Atos' new supercomputer will be joined by another machine that will use Intel Cascade Lake CPUs while the GPUs will be NVIDIA Tesla cards in a new supercomputer called BullSequana X400 and will be made next year. The AMD EPYC 'Rome' powered BullSequana XH2000 will be delivered in 2020, as AMD's new 7nm CPUs will be made available in 2019.
Intel is preparing its new flagship Xeon W-3175X processor to compete with AMD's continued Ryzen Threadripper threat, with the new CPU from Intel coming in as a 28C/56T chip in a world where Threadripper 2990WX chimes in as a 32C/64T beast.
But now we have list prices on the Xeon W-3175W with the 28C/56T chip costing up to $4000 which is a considerable price for the super-enthusiast workstation monster from Intel. The new Intel Xeon W-3175X boasts 28 cores and 56 threads with a base CPU clock of 3.1GHz and boost CPU clock of 4.3GHz, packing 38.5MB of L3 cache, support for 6-channel DDR4 memory (512GB total), and a huge 68 PCIe 3.0 lanes (44 on the CPU, 24 from the PCH).
Some of the listed prices for the Intel Xeon W-3175X range from $3900 through to just under $7000... all the while AMD is selling the Ryzen Threadripper 2990WX processor for $1700, and it packs more threads than the Xeon CPU, for less than half the purported price of Intel's new flagship Xeon.
During Intel's Architecture Day briefing they teased a new interconnect technology, which aims to replace EMIB as their go to for linking and even stacking devices on a package.
The new technology allows Intel to put an IO hub, power management, and say cache on a bottom layer, then put of 10nm x86 CPU with iGPU on top of that layer, and then put some DRAM on top of that, and take all those stacks and put them on a package.
Intel has made great improvement since EMIB. They reduced bump pitch to 36um from 45um, increased density from 560/mm2 to 828/mm, and cut power consumption in half. FOVEROS is awesome in that it allows for 3D face-to-face stacking for integration of many different types of devices on an active TSV interposer, which then sits on the package.
Intel recently detailed their vision for the future of their Core strategy during their 2018 Architecture day.
They are looking forward and looking at three points to really put them ahead; they are going to go deeper, wider, and smarter, and we will explain what those mean in a second. For now, Intel is aiming at their advantages including single core performance, their ISA, and software improvements.
Intel also wanted us to know how they define performance. IPC times frequency divided by the number of instructions seems like a good equation for us. Now, to improve IPC, which would be the first large increase since Skylake launch, Intel is going to do a few things. For starters they will go deeper; meaning they will increases parallelism. Then they will go wider, which means they will try and execute more instructions in parallel, to provide more unit capabilities (increase ports). The last thing is to go smarter, which means reducing latency and improving things such as branch prediction.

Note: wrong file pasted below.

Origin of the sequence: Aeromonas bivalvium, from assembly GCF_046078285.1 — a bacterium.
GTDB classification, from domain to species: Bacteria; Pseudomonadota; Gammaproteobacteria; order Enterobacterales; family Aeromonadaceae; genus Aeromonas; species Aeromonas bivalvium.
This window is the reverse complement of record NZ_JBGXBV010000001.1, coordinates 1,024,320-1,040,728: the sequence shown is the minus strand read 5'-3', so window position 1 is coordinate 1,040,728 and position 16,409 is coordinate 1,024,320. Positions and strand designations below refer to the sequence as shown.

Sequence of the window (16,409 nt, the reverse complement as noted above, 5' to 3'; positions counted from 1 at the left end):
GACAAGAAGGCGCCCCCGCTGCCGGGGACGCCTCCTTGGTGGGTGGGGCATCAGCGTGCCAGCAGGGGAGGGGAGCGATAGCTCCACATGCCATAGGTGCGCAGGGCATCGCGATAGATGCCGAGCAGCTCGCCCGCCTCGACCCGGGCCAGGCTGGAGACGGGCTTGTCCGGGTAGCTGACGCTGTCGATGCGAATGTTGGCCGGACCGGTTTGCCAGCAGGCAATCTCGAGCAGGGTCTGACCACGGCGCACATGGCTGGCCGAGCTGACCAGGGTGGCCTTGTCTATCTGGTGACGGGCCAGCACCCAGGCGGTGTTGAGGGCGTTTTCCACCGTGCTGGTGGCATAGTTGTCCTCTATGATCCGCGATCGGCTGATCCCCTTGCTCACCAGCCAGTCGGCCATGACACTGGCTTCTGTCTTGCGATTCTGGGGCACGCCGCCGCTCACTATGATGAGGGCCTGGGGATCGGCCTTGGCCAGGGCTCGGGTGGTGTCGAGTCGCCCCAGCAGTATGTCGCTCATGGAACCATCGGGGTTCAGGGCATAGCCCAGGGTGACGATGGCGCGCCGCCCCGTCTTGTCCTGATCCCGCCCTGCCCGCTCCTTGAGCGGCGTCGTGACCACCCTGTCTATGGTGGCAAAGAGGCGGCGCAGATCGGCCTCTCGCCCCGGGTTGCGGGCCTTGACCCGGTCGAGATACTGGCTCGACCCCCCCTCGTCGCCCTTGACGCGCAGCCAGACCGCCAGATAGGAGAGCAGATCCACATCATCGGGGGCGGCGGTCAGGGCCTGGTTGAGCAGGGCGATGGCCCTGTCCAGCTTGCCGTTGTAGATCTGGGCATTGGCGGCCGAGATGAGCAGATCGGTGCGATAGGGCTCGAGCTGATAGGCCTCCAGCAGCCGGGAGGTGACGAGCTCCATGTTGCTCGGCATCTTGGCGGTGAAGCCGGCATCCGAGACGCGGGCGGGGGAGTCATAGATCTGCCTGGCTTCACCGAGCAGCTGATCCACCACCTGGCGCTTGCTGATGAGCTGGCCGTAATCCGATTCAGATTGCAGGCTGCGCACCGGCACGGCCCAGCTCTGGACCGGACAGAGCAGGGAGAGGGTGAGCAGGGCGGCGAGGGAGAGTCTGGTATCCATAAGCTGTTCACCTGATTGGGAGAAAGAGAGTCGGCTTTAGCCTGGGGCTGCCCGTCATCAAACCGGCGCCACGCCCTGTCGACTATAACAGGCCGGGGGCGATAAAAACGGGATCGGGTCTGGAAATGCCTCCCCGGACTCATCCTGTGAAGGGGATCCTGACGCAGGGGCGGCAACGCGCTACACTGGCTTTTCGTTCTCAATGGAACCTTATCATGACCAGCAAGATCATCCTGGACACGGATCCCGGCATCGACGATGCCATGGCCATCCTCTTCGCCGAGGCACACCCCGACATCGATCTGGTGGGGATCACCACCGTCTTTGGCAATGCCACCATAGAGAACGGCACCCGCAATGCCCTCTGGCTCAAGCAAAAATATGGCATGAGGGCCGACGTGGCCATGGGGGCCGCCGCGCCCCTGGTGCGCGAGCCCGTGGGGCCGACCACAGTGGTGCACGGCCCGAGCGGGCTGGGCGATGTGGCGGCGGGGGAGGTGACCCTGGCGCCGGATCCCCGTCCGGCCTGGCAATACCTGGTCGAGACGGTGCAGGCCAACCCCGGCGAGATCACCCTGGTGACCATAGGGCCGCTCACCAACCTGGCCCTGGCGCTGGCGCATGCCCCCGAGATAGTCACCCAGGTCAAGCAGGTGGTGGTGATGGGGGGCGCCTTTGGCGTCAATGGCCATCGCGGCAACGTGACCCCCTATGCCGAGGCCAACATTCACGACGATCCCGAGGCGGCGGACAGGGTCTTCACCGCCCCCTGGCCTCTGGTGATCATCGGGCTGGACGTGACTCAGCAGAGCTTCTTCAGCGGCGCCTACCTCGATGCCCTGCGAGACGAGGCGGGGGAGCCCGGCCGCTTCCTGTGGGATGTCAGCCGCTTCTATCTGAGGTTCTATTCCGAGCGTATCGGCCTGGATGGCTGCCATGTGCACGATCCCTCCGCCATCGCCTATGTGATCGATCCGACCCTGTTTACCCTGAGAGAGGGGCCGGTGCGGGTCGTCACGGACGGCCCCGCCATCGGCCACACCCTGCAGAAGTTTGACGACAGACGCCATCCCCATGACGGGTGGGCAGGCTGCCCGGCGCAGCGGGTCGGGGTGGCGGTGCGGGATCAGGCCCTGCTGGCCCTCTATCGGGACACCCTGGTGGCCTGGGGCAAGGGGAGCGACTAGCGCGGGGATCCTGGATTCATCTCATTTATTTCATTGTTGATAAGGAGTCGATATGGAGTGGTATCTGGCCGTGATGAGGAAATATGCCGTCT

AMD has been in the rumor mill the last few days, with Navi GPU leaks teasing GeForce RTX 2080 performance for $249 thanks to the magic of 7nm, and now we're hearing about the Ryzen 3000 series which sounds even crazier than the Navi rumors.
AdoredTV is behind the leaks for the next-gen Ryzen 3000 series, where he has said that it will all start with the Ryzen 3 3300 which will be a 6C/12T processor with 4GHz Turbo clocks with a 50W TDP for just $99. Scaling up from there we have the Ryzen 5 3600X which will reportedly be an 8C/16T processor with a crazy Turbo clock of 4.8GHz, 95W TDP and a price of $229.
But things get a little insane with the first mention of a new Ryzen 9 family of Zen 2-based CPUs, with the Ryzen 9 3800X and Ryzen 9 3850X. Both of these processors will reportedly be 16C/32T designs, with the Ryzen 9 3800X having a Turbo clock of 4.7Ghz and 125W TDP, while the Ryzen 9 3850X will offer a huge 5.1GHz with 135W. As for pricing, we're looking at $449 and $499 respectively.
AMD has a massive year ahead of them in 2019 already with the announcements of the world's first 7nm GPU and world's first 7nm CPU, but then there's EPYC 'Rome' and its insane 64C/128T of power that will be unleashing in 2019 as well as the new Zen 2 CPU architecture and Ryzen 3000 seires processors and Ryzen Threadripper 3000 series chips. Phew. That's a lot... except, AMD isn't finished yet.
It's no surprise that PCIe 4.0 technology is right around the corner, but a new rumor is that AMD will be unleashing it on a new X570 chipset that will reportedly be launching during Computex 2019. The new info is courtesy of some leaked slides of a purported internal GIGABYTE presentation.
The new X570 chipset will reportedly be backwards compatible with all previous-gen Ryzen CPUs, while PCIe 4.0 technology doubles the bandwidth from PCIe 3.0 from 8 GT/s to 16 GT/s. This won't mean much to most people, as everyone will think 'ZOMG it'll make graphics cards twice as fast' but what it will allow is many more devices running over PCIe lanes.